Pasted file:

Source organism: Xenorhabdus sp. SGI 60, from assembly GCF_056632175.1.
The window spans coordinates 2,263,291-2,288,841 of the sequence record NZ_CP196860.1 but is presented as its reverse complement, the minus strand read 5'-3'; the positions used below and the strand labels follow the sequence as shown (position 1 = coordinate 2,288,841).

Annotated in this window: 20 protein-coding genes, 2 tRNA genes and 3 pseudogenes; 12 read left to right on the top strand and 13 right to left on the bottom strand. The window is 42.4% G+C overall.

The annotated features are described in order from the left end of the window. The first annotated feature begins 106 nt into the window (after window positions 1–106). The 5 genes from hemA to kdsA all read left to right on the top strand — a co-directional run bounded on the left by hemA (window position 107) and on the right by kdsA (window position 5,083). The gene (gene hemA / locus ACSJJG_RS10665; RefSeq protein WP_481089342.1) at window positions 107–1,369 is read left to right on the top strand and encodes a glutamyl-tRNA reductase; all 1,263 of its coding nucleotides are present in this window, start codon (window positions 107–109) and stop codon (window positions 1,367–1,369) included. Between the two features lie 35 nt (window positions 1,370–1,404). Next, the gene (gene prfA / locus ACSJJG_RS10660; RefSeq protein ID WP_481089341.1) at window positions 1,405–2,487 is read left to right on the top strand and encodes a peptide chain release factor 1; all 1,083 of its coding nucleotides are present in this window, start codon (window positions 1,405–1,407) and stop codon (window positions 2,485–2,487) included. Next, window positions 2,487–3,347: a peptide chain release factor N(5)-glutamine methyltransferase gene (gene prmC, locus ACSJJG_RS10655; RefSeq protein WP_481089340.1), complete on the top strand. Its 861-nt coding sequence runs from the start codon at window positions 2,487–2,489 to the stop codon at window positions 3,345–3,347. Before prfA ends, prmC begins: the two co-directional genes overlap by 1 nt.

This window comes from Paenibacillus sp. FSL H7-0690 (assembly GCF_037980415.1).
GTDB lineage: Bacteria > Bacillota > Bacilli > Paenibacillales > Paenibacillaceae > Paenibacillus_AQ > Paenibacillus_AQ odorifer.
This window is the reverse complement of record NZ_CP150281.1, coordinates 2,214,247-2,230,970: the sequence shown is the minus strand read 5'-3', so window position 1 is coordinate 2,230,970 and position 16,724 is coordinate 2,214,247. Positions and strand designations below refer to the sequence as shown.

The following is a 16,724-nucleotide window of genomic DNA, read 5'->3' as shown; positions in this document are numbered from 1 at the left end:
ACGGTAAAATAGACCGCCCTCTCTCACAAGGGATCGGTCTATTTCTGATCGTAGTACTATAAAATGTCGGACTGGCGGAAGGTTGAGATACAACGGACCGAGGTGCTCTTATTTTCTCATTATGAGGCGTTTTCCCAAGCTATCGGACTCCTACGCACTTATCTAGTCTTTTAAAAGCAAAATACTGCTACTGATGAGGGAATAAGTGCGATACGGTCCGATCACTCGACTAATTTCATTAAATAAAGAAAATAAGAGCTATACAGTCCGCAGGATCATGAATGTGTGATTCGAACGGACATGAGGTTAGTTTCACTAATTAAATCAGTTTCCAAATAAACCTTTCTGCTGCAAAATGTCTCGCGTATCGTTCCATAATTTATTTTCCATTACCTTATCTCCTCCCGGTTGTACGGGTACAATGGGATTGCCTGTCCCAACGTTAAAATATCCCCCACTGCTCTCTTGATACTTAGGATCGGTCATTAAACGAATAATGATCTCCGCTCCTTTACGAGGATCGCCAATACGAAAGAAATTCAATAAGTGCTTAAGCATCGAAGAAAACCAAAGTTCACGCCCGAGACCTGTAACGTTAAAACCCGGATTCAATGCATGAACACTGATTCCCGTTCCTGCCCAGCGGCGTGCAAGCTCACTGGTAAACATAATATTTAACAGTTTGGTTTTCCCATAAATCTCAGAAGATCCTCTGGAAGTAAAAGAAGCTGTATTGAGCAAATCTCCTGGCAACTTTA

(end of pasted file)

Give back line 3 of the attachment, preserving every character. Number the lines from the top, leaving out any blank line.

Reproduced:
Annotated in this window: 20 protein-coding genes, 2 tRNA genes and 3 pseudogenes; 12 read left to right on the top strand and 13 right to left on the bottom strand. The window is 42.4% G+C overall.